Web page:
Consider the following real-life conflict scenarios:
- Two siblings argue over whether to sell some of their late parents’ possessions.
- An activist group blocks access to a road to prevent a company from developing forestland it recently purchased.
- Business partners argue over whether to accept a potentially lucrative client that sells a product that one of the partners opposes on moral grounds.
The most heated types of conflict in organizations and in our personal lives often concern our core values, such as our personal moral standards, our religious and political beliefs, and our family’s welfare. Such values conflicts can escalate and intervening quickly in cases of conflict is essential. The following three conflict resolution scenarios can help you get back on track.
1. Assess Whether the Value Is Truly Sacred
Values conflict often arise because one or more of the parties involved considers a value to be sacred and nonnegotiable. In some cases, our values truly are not open to compromise. In other situations, however, our values turn out to be “pseudo-sacred”—that is, we are willing to negotiate them under certain conditions, notes Harvard Business School professor Max H. Bazerman.
For example, in one study, negotiators with little power (namely, those with a weak BATNA, or best alternative to a negotiated agreement) were more likely to compromise on a seemingly sacred issue than negotiators with greater power, Notre Dame University professor Ann E. Tenbrunsel and her colleagues found in their research. A lack of alternatives led the low-power negotiators to become more flexible on the “sacred” issue.
Before refusing to budge on an issue you deem sacred, try to envision an outcome that would allow you to abide by the spirit of your values even as you make concessions on the specifics. Or if a counterpart insists a particular issue is sacred, make a proposal that honors his values while also bringing you closer to agreement. Such creative thinking can lead to conflict resolution success stories.
This doesn’t mean putting price tags on your most cherished beliefs; rather, it means thinking creatively about how to meet your broader goals. Take the case of the siblings who disagree about whether to sell possessions of their late parents. What if they agreed to donate a share of the proceeds from the sale to a charity that their parents supported? They might both come to believe that this solution honors their parents’ values even more than keeping the belongings.
2. Offer a Concession on One of Your Core Values
In a 2007 study, Jeremy Ginges of the New School for Social Research and his team presented various proposals for resolving the Palestinian-Israeli conflict to citizens residing in the West Bank and Gaza: Jewish-Israeli settlers, Palestinian refugees, and Palestinian student supporters of Hamas. All three groups soundly rejected proposals that would require their group to make a concession on a core issue (such as Israeli withdrawal from the regions or Palestinian forfeiture of the right of return to Israel) in exchange for peace. And when each side was also offered significant economic aid, they were repulsed by the idea of trading their sacred values for cash.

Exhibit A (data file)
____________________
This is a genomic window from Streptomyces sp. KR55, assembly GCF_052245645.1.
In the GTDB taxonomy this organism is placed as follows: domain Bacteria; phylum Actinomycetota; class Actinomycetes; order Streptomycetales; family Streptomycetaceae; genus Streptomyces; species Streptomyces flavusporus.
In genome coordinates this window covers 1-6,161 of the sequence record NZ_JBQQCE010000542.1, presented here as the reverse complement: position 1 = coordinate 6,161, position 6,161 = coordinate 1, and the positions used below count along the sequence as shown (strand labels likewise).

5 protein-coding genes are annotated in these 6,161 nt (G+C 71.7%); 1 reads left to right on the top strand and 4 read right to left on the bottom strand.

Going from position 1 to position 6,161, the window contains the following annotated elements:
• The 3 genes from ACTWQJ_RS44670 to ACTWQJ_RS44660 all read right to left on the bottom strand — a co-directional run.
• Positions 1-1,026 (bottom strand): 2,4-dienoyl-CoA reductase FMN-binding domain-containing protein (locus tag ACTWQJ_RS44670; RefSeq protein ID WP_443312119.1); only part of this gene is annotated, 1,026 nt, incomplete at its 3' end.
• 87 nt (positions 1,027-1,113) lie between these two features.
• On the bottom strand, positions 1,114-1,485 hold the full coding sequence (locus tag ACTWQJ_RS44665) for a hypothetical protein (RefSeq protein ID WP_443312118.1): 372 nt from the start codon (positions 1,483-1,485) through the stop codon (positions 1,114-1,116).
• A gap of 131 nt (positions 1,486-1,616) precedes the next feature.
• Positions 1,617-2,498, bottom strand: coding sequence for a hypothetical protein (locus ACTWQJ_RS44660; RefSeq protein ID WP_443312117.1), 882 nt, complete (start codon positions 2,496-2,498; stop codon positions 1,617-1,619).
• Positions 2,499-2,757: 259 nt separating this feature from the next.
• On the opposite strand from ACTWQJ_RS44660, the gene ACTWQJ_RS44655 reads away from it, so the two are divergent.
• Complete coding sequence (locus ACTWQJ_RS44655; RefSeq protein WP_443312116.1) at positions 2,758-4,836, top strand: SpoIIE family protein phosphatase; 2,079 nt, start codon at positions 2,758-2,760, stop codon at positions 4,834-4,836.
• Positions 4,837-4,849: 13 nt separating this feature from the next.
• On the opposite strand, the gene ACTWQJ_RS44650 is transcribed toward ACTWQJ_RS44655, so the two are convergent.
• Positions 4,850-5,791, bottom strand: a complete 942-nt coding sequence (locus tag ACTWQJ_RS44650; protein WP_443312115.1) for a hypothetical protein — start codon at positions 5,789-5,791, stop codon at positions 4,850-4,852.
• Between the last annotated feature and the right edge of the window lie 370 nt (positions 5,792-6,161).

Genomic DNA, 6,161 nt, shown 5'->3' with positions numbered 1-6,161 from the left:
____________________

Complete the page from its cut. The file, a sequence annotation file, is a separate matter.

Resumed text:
However, when asked whether they would accept the peace deal if it was accompanied by a significant concession from the opposing side on one of its sacred values, all three groups became willing to negotiate.
When our most sacred values are at stake, we are likely to be offended by the suggestion that our support can be “bought.” By contrast, effective conflict resolution scenarios can involve moving beyond claiming value in negotiation by proposing a meaningful sacrifice on one of your own core values to demonstrate your seriousness and inspire reciprocation.
3. Affirm the Other Side’s Positive Qualities
In a 2015 study, researchers Fieke Harinck of Leiden University in the Netherlands and Daniel Druckman of George Mason University compared the effectiveness of particular conflict resolution scenarios. They paired participants and had them attempt to negotiate a resolution to a resource conflict that either did or did not involve a core value.
Some participants were asked to list five positive qualities of their counterpart, such as an impression or a behavior they’d observed. Others were asked to focus on traits they had in common with their counterpart. And a third group was given a financial incentive to reach agreement quickly.
For values conflicts, thinking about a counterpart’s positive qualities was most effective at maximizing the parties’ joint outcomes. Focusing on shared identity was marginally less effective than no intervention at all, and concentrating on transaction costs was least effective in values conflicts. Thus, in a values conflict, it may be wise to think about the qualities you appreciate in your counterpart, such as ingenuity, trustworthiness, deep convictions, or some other virtue.
What other conflict resolution scenarios have you found useful in resolving values conflicts?